Postscript:  I know, I know … Shakespeare’s birthday is conjecture, based on his April 26 christening.  Usually, in the 16th century, a birth was followed post haste by a christening in anticipation of instant death.  And, given that he died on April 23, and that April 23 was St. George’s day, and, after all, he did need a birthday – the world fixed on April 23rd.  Good enough for me.  Hope for you, too.  See you tomorrow.

Postscript on 4/23/2013  We mistakenly reported that Alexander Pushkin‘s birthday is on April 23.  Wrong!  It’s June 6, 1799 (what a pleasant way to usher in a new century!)  The error has been corrected.  Thank you, Tatiana Pahlen, for pointing it out to us.

“World within reach”? We think not. Stanford replies to Albany

Saturday, November 20th, 2010

Safran knocks "disturbing" decision

Yesterday, we excerpted Gregory Petsko‘s  rather scalding letter to George Philip,  the president of the SUNY Albany, who recently announced that the university was cutting its French, Italian, Classics, Russian and Theater Arts departments.  Then we discovered Stanford’s own letter. Not as much fun, alas; nothing beats sarcasm — but still worth a look.

At a school whose motto is “The world within reach,” the elimination of modern languages other than Spanish indicates a confusion of purpose.  The study of modern languages at a high level offers a gateway to international business, diplomacy, and research in all fields.  The study of literature in foreign languages challenges students to cross cultural boundaries and teaches them how to do so effectively.  By rejecting these programs, SUNY Albany is reducing its students’ intellectual breadth and their competitiveness for a range of professions.  It is moving the world out of reach.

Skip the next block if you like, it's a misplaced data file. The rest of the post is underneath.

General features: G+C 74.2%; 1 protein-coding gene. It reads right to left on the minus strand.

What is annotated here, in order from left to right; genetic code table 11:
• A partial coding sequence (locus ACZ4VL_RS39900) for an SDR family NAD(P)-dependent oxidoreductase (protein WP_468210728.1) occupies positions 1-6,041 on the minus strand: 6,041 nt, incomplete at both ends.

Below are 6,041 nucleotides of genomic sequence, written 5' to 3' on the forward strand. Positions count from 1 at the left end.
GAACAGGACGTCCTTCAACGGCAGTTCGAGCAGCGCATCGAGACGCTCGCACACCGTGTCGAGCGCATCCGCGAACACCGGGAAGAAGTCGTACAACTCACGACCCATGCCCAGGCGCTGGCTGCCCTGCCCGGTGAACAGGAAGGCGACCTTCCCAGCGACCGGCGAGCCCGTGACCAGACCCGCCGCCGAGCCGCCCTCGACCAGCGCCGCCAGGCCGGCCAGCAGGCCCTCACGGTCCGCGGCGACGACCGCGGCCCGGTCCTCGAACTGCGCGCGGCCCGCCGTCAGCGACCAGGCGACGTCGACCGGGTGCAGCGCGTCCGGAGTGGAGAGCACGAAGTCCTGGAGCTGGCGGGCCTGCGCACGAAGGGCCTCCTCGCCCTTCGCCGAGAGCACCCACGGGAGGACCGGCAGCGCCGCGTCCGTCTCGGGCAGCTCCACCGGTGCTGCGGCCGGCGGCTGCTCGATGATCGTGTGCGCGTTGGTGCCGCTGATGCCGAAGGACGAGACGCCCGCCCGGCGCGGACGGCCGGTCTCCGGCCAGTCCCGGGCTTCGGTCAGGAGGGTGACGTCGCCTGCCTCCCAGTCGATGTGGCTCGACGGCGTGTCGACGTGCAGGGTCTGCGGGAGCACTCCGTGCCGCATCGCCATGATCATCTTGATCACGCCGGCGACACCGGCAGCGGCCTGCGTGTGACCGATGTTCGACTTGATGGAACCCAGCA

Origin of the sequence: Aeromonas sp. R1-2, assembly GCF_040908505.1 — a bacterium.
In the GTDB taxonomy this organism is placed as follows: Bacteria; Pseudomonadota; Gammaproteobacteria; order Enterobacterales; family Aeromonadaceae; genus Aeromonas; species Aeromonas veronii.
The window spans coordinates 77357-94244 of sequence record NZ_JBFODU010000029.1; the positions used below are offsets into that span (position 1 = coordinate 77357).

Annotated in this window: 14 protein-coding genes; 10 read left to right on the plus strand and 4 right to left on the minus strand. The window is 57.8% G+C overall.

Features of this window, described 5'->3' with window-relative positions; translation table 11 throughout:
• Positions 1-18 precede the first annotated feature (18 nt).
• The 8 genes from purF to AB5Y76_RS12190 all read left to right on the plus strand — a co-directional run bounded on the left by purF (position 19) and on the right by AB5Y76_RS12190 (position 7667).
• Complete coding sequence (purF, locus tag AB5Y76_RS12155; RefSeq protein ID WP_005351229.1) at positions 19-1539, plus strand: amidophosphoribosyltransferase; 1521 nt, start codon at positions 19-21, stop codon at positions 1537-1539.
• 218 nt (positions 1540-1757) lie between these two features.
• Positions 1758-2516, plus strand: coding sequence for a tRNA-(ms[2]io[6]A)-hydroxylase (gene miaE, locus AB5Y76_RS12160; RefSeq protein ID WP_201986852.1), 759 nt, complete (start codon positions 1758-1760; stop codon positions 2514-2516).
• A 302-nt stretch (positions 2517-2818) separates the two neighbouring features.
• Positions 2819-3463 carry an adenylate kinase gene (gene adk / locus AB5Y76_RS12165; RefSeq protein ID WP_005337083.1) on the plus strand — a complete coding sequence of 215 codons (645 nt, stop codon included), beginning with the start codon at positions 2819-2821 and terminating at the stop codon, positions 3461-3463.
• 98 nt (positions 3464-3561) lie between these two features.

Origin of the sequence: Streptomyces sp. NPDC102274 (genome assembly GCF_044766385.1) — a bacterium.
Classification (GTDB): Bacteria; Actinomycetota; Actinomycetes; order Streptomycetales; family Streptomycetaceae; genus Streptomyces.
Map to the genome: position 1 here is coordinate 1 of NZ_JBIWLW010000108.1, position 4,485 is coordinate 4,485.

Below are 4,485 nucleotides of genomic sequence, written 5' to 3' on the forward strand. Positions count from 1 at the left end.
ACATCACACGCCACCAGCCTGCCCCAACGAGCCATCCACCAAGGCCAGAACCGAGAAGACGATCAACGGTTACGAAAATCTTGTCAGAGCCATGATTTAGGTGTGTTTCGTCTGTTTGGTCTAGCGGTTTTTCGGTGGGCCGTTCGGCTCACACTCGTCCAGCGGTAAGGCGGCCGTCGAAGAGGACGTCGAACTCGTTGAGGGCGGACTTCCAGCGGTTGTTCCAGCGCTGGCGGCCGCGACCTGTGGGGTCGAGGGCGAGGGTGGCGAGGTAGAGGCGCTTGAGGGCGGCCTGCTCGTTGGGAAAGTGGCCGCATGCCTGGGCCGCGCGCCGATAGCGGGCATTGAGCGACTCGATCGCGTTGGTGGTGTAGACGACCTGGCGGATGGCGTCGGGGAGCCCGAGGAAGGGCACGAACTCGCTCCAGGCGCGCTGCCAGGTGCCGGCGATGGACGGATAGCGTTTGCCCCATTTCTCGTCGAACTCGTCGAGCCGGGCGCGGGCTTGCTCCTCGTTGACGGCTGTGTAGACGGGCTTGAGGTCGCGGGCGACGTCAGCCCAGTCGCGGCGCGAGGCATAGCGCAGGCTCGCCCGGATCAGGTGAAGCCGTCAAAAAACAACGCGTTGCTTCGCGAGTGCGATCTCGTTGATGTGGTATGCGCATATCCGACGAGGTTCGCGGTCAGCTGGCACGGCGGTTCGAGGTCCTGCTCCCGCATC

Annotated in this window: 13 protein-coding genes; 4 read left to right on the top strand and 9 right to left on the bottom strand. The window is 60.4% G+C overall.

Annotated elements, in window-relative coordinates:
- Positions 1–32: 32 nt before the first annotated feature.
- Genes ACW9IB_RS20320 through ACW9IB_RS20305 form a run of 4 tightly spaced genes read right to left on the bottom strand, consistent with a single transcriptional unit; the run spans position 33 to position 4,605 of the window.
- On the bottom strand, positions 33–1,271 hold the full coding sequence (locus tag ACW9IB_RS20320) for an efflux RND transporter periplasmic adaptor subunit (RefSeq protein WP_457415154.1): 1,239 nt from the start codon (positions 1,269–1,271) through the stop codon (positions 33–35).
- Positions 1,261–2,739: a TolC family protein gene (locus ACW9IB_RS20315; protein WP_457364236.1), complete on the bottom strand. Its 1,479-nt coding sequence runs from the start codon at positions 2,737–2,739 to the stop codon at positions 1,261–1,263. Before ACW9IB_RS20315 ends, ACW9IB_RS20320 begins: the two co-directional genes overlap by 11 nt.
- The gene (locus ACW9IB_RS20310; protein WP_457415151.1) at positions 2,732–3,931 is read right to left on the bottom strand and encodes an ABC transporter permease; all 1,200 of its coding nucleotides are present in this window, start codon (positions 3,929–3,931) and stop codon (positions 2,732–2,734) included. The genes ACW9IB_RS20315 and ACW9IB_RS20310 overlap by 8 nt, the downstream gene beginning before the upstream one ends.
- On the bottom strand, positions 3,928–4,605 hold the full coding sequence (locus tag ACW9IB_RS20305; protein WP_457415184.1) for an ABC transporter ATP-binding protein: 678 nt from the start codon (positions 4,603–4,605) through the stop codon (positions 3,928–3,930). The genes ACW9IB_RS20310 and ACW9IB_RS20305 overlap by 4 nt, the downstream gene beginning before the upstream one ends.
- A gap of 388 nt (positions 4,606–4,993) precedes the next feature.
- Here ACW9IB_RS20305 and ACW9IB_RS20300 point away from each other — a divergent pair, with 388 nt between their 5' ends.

This decision is especially disturbing at a school that trains so many of New York State’s teachers.  Three of the programs cut – French, Italian, and Russian – are significant New York heritage languages, and a large French-speaking population lives right over the border in Quebec.  These are languages that New York K-12 students have motivation to study, and even to master.  By making it impossible for future Albany graduates to teach them, SUNY is reducing not only the education and competitiveness of its own students, but those of the state’s high school students as well.  In the case of Russian, where Albany houses the only major program in the SUNY system, this danger is especially real.